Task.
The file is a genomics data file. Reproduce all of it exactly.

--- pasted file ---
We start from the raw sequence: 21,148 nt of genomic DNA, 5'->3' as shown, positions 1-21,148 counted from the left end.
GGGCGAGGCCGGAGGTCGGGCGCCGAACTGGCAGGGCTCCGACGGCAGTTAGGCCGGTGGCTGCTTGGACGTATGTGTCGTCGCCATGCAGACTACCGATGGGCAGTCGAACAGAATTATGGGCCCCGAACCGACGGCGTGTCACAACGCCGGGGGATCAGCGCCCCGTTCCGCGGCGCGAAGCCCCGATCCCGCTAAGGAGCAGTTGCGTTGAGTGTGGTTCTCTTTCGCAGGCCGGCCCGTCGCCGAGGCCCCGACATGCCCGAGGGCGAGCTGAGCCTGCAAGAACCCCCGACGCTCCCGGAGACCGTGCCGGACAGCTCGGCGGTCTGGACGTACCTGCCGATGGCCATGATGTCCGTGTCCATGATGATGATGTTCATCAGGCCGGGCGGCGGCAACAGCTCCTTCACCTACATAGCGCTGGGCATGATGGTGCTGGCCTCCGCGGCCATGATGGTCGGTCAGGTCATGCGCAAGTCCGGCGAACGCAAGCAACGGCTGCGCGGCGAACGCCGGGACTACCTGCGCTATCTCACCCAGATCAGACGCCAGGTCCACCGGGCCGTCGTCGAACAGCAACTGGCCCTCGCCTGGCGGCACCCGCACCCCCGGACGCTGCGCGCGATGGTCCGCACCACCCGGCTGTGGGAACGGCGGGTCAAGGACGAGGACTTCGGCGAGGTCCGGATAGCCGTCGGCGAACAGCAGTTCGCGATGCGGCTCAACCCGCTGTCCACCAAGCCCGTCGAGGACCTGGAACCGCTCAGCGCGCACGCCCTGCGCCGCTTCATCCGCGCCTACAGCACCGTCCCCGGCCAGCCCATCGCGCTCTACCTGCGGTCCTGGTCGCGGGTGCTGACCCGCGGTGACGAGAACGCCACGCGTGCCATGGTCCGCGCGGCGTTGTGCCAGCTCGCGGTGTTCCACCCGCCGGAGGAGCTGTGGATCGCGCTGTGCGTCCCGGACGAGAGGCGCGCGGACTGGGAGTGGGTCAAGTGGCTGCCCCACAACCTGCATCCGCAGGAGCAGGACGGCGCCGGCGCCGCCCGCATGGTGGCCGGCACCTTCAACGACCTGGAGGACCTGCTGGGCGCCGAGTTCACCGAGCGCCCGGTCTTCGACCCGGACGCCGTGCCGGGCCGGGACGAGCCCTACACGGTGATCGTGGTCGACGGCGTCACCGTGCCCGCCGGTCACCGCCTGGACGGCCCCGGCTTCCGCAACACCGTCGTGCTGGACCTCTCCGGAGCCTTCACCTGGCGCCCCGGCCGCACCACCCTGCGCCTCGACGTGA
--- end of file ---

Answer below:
We start from the raw sequence: 21,148 nt of genomic DNA, 5'->3' as shown, positions 1-21,148 counted from the left end.
GGGCGAGGCCGGAGGTCGGGCGCCGAACTGGCAGGGCTCCGACGGCAGTTAGGCCGGTGGCTGCTTGGACGTATGTGTCGTCGCCATGCAGACTACCGATGGGCAGTCGAACAGAATTATGGGCCCCGAACCGACGGCGTGTCACAACGCCGGGGGATCAGCGCCCCGTTCCGCGGCGCGAAGCCCCGATCCCGCTAAGGAGCAGTTGCGTTGAGTGTGGTTCTCTTTCGCAGGCCGGCCCGTCGCCGAGGCCCCGACATGCCCGAGGGCGAGCTGAGCCTGCAAGAACCCCCGACGCTCCCGGAGACCGTGCCGGACAGCTCGGCGGTCTGGACGTACCTGCCGATGGCCATGATGTCCGTGTCCATGATGATGATGTTCATCAGGCCGGGCGGCGGCAACAGCTCCTTCACCTACATAGCGCTGGGCATGATGGTGCTGGCCTCCGCGGCCATGATGGTCGGTCAGGTCATGCGCAAGTCCGGCGAACGCAAGCAACGGCTGCGCGGCGAACGCCGGGACTACCTGCGCTATCTCACCCAGATCAGACGCCAGGTCCACCGGGCCGTCGTCGAACAGCAACTGGCCCTCGCCTGGCGGCACCCGCACCCCCGGACGCTGCGCGCGATGGTCCGCACCACCCGGCTGTGGGAACGGCGGGTCAAGGACGAGGACTTCGGCGAGGTCCGGATAGCCGTCGGCGAACAGCAGTTCGCGATGCGGCTCAACCCGCTGTCCACCAAGCCCGTCGAGGACCTGGAACCGCTCAGCGCGCACGCCCTGCGCCGCTTCATCCGCGCCTACAGCACCGTCCCCGGCCAGCCCATCGCGCTCTACCTGCGGTCCTGGTCGCGGGTGCTGACCCGCGGTGACGAGAACGCCACGCGTGCCATGGTCCGCGCGGCGTTGTGCCAGCTCGCGGTGTTCCACCCGCCGGAGGAGCTGTGGATCGCGCTGTGCGTCCCGGACGAGAGGCGCGCGGACTGGGAGTGGGTCAAGTGGCTGCCCCACAACCTGCATCCGCAGGAGCAGGACGGCGCCGGCGCCGCCCGCATGGTGGCCGGCACCTTCAACGACCTGGAGGACCTGCTGGGCGCCGAGTTCACCGAGCGCCCGGTCTTCGACCCGGACGCCGTGCCGGGCCGGGACGAGCCCTACACGGTGATCGTGGTCGACGGCGTCACCGTGCCCGCCGGTCACCGCCTGGACGGCCCCGGCTTCCGCAACACCGTCGTGCTGGACCTCTCCGGAGCCTTCACCTGGCGCCCCGGCCGCACCACCCTGCGCCTCGACGTGA